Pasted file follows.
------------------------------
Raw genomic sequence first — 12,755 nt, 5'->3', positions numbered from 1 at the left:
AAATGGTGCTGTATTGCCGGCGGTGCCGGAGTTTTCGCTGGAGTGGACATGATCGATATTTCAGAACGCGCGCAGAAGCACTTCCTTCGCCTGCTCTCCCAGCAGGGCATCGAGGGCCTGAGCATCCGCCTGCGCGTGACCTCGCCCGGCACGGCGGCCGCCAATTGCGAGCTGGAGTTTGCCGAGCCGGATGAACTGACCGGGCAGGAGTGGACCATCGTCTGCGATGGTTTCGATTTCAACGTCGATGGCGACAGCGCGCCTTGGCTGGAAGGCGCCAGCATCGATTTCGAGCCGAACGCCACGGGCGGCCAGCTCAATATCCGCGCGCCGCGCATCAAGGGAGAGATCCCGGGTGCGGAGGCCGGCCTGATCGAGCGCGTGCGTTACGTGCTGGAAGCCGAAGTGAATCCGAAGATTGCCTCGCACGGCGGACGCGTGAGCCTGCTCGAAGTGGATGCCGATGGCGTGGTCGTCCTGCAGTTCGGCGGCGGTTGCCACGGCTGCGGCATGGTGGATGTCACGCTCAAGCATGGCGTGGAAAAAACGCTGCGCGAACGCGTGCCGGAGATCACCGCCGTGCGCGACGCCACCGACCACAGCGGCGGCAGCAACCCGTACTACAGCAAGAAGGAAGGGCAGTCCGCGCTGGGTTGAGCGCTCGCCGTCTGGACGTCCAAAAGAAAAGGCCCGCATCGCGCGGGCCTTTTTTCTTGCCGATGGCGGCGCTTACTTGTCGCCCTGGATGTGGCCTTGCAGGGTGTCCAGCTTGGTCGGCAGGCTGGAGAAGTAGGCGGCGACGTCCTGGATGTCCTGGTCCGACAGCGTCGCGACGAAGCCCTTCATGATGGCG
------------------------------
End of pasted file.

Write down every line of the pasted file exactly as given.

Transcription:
Raw genomic sequence first — 12,755 nt, 5'->3', positions numbered from 1 at the left:
AAATGGTGCTGTATTGCCGGCGGTGCCGGAGTTTTCGCTGGAGTGGACATGATCGATATTTCAGAACGCGCGCAGAAGCACTTCCTTCGCCTGCTCTCCCAGCAGGGCATCGAGGGCCTGAGCATCCGCCTGCGCGTGACCTCGCCCGGCACGGCGGCCGCCAATTGCGAGCTGGAGTTTGCCGAGCCGGATGAACTGACCGGGCAGGAGTGGACCATCGTCTGCGATGGTTTCGATTTCAACGTCGATGGCGACAGCGCGCCTTGGCTGGAAGGCGCCAGCATCGATTTCGAGCCGAACGCCACGGGCGGCCAGCTCAATATCCGCGCGCCGCGCATCAAGGGAGAGATCCCGGGTGCGGAGGCCGGCCTGATCGAGCGCGTGCGTTACGTGCTGGAAGCCGAAGTGAATCCGAAGATTGCCTCGCACGGCGGACGCGTGAGCCTGCTCGAAGTGGATGCCGATGGCGTGGTCGTCCTGCAGTTCGGCGGCGGTTGCCACGGCTGCGGCATGGTGGATGTCACGCTCAAGCATGGCGTGGAAAAAACGCTGCGCGAACGCGTGCCGGAGATCACCGCCGTGCGCGACGCCACCGACCACAGCGGCGGCAGCAACCCGTACTACAGCAAGAAGGAAGGGCAGTCCGCGCTGGGTTGAGCGCTCGCCGTCTGGACGTCCAAAAGAAAAGGCCCGCATCGCGCGGGCCTTTTTTCTTGCCGATGGCGGCGCTTACTTGTCGCCCTGGATGTGGCCTTGCAGGGTGTCCAGCTTGGTCGGCAGGCTGGAGAAGTAGGCGGCGACGTCCTGGATGTCCTGGTCCGACAGCGTCGCGACGAAGCCCTTCATGATGGCG